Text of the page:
Three Experienced Researchers Join Palmer Center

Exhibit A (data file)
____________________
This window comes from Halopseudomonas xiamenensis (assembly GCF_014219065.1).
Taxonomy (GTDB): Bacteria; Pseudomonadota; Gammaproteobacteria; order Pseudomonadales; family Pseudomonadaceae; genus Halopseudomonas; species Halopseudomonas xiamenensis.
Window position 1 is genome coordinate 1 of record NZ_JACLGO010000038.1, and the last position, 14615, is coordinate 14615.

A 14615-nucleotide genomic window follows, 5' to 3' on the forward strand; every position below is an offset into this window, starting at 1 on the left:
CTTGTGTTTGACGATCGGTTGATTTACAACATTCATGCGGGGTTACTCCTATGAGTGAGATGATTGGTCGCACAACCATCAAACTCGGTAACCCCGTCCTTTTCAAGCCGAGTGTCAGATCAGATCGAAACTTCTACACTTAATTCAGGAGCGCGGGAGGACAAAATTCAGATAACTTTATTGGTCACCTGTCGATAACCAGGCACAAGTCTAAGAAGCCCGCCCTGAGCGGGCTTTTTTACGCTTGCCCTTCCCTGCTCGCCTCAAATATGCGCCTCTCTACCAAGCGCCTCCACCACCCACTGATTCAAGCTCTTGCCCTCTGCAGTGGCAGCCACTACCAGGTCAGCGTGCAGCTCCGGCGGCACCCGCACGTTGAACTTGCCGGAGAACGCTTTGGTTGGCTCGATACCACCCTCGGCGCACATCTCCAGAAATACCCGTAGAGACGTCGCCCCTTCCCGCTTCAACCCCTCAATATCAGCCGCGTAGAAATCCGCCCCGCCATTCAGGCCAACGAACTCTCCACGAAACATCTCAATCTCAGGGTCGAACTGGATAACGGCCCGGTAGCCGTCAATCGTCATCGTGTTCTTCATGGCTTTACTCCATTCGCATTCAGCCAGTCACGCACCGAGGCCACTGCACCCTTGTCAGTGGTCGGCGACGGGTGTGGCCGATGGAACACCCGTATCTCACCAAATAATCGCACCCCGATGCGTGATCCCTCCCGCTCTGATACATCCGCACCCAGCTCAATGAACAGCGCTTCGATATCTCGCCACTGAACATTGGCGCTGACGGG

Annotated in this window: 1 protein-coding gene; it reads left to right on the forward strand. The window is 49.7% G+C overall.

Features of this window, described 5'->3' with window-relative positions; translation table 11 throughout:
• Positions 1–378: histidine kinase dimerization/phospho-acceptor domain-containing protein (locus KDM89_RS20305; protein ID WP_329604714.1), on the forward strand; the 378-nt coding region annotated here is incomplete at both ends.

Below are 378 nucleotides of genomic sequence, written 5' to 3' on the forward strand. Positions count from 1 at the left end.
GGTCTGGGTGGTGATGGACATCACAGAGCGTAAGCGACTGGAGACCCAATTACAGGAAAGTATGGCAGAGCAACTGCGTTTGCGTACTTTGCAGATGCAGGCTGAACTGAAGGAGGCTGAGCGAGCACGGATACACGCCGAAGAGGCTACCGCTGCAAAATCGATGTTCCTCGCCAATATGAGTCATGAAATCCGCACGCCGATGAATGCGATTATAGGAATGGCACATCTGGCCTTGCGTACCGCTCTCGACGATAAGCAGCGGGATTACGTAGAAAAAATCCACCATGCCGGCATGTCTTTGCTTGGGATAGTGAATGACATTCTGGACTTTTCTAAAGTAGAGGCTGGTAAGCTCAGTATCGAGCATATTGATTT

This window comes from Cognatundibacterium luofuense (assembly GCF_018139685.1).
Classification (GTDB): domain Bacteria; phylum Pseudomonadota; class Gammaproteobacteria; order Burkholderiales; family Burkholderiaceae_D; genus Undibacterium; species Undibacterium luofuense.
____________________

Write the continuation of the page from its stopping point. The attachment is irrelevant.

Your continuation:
The research capabilities of the Palmer Center for Chiropractic Research (PCCR) in Davenport, Iowa, have been bolstered by the addition of three experienced researchers. Maria Hondras, D.C., M.P.H., Dana Lawrence, D.C., F.I.C.C., and Edward Owens Jr., M.S., D.C., joined the PCCR research faculty between November 2003 and January 2004. The PCCR is the world’s largest chiropractic research facility and headquarters of the National Institutes of Health’s Consortial Center for Chiropractic Research. The addition of these three respected research scientists to the Palmer research team comes on the heels of a recent $2.7 million grant from the National Center for Complementary & Alternative Medicine (NCCAM), a division of the National Institutes of Health. The grant allows Palmer to establish the Center for the Study of Mechanisms and Effects of Chiropractic Adjustments, a three-year, collaborative project with National University of Health Sciences, Kansas State University, the State University of New York at Stony Brook and the University of Iowa. “Adding experienced scholars like Drs. Owens, Lawrence and Hondras significantly increases our ability to expand Palmer’s research program, especially in the areas of clinical research and technology assessment. We expect each of these faculty members to use the resources of the center to pursue funding opportunities, conduct studies and publish new data regarding chiropractic theory and practice,” said William Meeker, D.C., M.P.H., vice president for research for the Palmer Chiropractic University System. Maria Hondras, D.C., M.P.H., earned a Doctor of Chiropractic degree from National College of Chiropractic, Lombard, Ill., in 1989, and a Master of Public Health degree in Epidemiology from the University of Illinois at Chicago in 1993. Prior to joining the research faculty at the PCCR as associate professor, Dr. Hondras was a health and safety specialist for the UPS North Illinois District, served as a consultant to the Consortial Center for Chiropractic Research, and was a scholar-in-residence at Western States Chiropractic College. From 1986 to 1998, she served on the research, postgraduate and clinical faculty at the National College of Chiropractic and has maintained a limited home-office practice since 1989. Dr. Hondras has more than 10 years experience with the design, management and oversight of clinical trials in chiropractic and has conducted trial management workshops in North America, Europe and Australia. Since 1995, she has served on the Advisory Board of the Cochrane Collaboration Complementary Medicine Field. She has published numerous research studies in peer-reviewed journals including the Journal of Manipulative and Physiological Therapeutics, Spine and Pain. Dana Lawrence, D.C., F.I.C.C., has more than 24 years teaching and administrative experience in chiropractic education with an emphasis on teaching spinal and extravertebral chiropractic technique and orthopedics. With expertise as a biomedical editor, writer and textbook consultant, he has served as the editor of the Journal of Manipulative and Physiological Therapeutics since 1987, and also is editor of Journal of Chiropractic Medicine and Journal of Chiropractic Humanities. Dr. Lawrence has published numerous textbooks, including “Fundamentals of Chiropractic Diagnosis and Management,” and “Chiropractic Technique: Principles and Practice” (with Tom Bergmann and David Peterson). Dr. Lawrence received his Doctor of Chiropractic degree from National College of Chiropractic, Lombard, Ill., in 1979. Prior to joining the PCCR research faculty in January 2004 as an associate professor, he was Dean of the Lincoln College of Postprofessional, Graduate and Continuing Education at National University of Health Sciences, Lombard, and concurrently served as Director of the Department of Publication and Editorial Review and a professor in the Chiropractic Technique Department. Edward F. Owens Jr., M.S., D.C., received his Doctor of Chiropractic degree from Life Chiropractic College in 1986, and a Master of Science in engineering science and mechanics from Georgia Tech in 1980. Prior to joining the PCCR research faculty as an associate professor, Dr. Owens was director of research for Sherman College of Straight Chiropractic. He served as editor of the Chiropractic Research Journal from 1995 to 1998 and was a member of the research faculty of Life College from 1983 to 1990 and from 1994 to 1998. He also maintained a private practice in Decatur, Georgia, from 1987 to 1998. His areas of expertise are biomechanics and clinical research, with a particular interest in muscle tone changes that accompany vertebral subluxation. He has made many presentations and published numerous articles on these subjects in peer-reviewed journals.

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